Vol. 297 - Nightmare on Elm Street
In honor of Halloween, I like to tell you a VERY spooky story. Before leaving town last summer to visit my college-age son who'd taken a seasonal job in North Dakota (no, that's not the spooky part) I called our long-time insurance company to make a claim for a broken passenger window, only to discover that they had canceled our car insurance (surprise!) back in January.
Say what?!? "Do you mean to say that I've let a teenage boy drive around for months with NO insurance?" I incredulously asked. (It appears so.)
This carrier had not only covered our cars for years, they had also insured our personal residence, thus the cancellation had resulted from a glitch with cross payments between the two accounts - a recurring problem that I erroneously thought I had straightened out several months earlier.
"We'll reinstate you - again," the agent finally conceded,"but we'll have to charge you for the back payments you missed, and add a 'reinstatement fee'" (aka: a penalty).
"I didn't miss them," I curtly replied, "the invoice is on 'auto-pay'. Billing didn't apply them to the correct accounts; that's on you. Why would I now pay for insurance your company hasn't been providing for months?"
And so the conversation devolved . . .
Frustrated, I finally called a competitor and promptly switched carriers on the cars, AND just to teach my old insurer a REAL lesson, I transferred my home owners' insurance policy a few days later . . . Here's where it gets scary. Three weeks after switching to a new insurance company, they canceled ME!
"Your home has large trees on the site, pine needles on the roof, cracks in the driveway, and sits on a down-sloping lot," the letter stated. "For these reasons, your property does NOT meet the underwriter's current insurance guidelines . . ." Huh?
Concerned, I called our new providers to clarify their position. "Listen, you invited me to move over ALL of my insurance needs," I insisted, "and I did. Certainly, you could have asked me about these specific characteristics when we went through the long questionnaire over the phone, BEFORE I cancelled my previous insurance.
"Some things are impossible to know until we see them," the unsympathetic representative nonchalantly replied. "You don't meet our company's criteria. Sorry." (Nightmare on Elm Street!)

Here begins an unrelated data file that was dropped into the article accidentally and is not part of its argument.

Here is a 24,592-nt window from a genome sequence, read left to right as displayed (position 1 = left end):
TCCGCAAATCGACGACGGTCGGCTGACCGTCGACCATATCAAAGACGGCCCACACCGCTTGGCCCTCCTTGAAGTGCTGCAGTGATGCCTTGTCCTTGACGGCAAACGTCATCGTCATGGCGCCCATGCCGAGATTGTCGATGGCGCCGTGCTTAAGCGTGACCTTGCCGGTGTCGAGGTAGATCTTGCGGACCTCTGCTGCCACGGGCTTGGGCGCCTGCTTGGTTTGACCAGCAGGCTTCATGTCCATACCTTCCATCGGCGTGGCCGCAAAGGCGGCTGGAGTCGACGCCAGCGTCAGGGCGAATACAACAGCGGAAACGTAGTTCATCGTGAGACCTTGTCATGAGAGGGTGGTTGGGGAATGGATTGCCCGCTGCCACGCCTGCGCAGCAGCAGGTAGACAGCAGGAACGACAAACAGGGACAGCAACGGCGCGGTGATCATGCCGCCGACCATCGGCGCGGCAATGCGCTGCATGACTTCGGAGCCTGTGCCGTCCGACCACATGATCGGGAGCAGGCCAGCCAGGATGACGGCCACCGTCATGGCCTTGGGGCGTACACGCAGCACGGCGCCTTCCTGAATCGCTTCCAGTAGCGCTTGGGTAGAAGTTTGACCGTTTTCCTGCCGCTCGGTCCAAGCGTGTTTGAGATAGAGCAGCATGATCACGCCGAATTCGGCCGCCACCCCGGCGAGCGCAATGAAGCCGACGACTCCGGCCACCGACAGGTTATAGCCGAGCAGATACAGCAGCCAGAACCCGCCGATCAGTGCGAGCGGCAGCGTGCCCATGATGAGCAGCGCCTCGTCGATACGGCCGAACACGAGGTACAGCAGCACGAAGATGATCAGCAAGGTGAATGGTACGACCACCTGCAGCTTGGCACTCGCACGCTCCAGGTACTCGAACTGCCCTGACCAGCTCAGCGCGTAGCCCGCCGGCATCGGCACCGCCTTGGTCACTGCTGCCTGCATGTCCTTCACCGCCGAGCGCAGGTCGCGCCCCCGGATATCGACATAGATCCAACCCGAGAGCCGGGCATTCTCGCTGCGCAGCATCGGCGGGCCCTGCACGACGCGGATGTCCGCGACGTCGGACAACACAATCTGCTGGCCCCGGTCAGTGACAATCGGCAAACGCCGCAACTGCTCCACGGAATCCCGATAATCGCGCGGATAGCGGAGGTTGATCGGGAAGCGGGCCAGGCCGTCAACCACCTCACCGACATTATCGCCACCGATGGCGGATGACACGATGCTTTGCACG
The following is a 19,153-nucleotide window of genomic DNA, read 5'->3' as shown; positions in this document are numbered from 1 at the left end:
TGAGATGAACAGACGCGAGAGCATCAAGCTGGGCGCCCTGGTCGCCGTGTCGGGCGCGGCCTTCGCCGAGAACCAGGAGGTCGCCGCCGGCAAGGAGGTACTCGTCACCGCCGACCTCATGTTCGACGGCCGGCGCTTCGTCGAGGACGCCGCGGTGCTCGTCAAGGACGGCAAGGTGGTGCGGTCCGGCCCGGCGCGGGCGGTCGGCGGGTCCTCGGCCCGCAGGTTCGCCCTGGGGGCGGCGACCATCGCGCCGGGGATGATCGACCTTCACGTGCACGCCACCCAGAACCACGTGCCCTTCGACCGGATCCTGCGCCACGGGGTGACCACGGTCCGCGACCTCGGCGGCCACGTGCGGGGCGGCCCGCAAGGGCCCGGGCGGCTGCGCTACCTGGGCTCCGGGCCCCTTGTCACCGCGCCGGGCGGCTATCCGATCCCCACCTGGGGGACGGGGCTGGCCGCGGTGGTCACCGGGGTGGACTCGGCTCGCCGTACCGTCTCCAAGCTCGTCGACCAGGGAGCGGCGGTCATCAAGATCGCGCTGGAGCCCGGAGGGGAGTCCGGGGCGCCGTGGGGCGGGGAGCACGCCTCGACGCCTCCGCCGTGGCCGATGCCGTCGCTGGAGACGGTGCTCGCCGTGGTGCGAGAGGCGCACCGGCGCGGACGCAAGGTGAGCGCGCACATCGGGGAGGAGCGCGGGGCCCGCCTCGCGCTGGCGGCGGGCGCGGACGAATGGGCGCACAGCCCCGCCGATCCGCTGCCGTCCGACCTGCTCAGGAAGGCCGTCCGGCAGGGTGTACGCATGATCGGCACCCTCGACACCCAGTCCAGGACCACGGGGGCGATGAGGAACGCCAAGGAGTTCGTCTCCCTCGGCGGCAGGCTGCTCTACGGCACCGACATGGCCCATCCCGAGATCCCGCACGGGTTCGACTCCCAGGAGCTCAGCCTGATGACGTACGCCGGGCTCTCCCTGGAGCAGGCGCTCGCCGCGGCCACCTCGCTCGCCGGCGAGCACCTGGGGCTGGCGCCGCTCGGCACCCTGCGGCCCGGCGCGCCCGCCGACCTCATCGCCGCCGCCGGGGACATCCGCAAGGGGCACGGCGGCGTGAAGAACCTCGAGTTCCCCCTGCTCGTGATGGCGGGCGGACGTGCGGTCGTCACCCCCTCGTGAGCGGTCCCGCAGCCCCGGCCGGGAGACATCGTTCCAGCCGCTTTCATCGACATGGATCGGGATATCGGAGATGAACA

"Redwood trees on a property or a down-sloping lot aren't 'impossible' to know," I spit out irritably. "It doesn't take a site visit to ascertain these restrictions and I would have happily supplied full disclosure had you simply asked the questions. In fact, if I'd known these factors would automatically reject our property out of hand, I WOULDN'T HAVE CANCELLED MY INSURANCE POLICY WITH MY PREVIOUS CARRIER!" (Tough luck.)
Now scrambling, I phoned my previous insurer and much more politely suggested they reinstate our insurance, only to be told they wouldn't, unless we installed a security system on the house and paid substantially more. Wow; "Trick" or "Treat?"
What's the moral of this haunting tale? Look before your leap? A bird in the hand? Restraint of pen and tongue? (You tell me.) All I know is . . . this could have been so very frightening.
Unfortunately, home insurance in the state of California IS getting tougher and tougher to come by. It's why I encourage ALL of my Buyers to shop for home insurance immediately once they find themselves in escrow.
Given California's penchant for unpredictable wild fires, earthquakes, landslides and other such natural disasters, securing home insurance has become increasingly difficult, and in some rare cases, nearly impossible to obtain. (Note: If your home carries a mortgage - as most of them do - you CANNOT close escrow without homeowner's insurance lined up, AND even if you have been lucky enough to buy your house in an "ALL-CASH" play, it would simply be foolish NOT to insure this very valuable asset.)
Long story short? I did manage to finally get insurance with a third party via the help of an insurance broker, but I am paying MORE than I used to and I am less than thrilled with the insurance industry as a whole. In fact, I'm rather peeved (both at myself for not understanding the consequences and at insurers for being less than helpful).
In the meantime, Cliff is diligently keeping the pine needles off of our roof, we are exploring bids to repair the cracks in the concrete, and I am holding my breath that another letter isn't heading our way that blames the down-sloping topography as a reason for immediate insurance cancellation. (There's absolutely nothing we can do about the lay of the land.)
Good thing I've got a fresh supply of candy and chocolate to ease the stress.
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Julie Gardner, has been writing The Perspective for 18 years and has published more than 670 essays on life and real estate.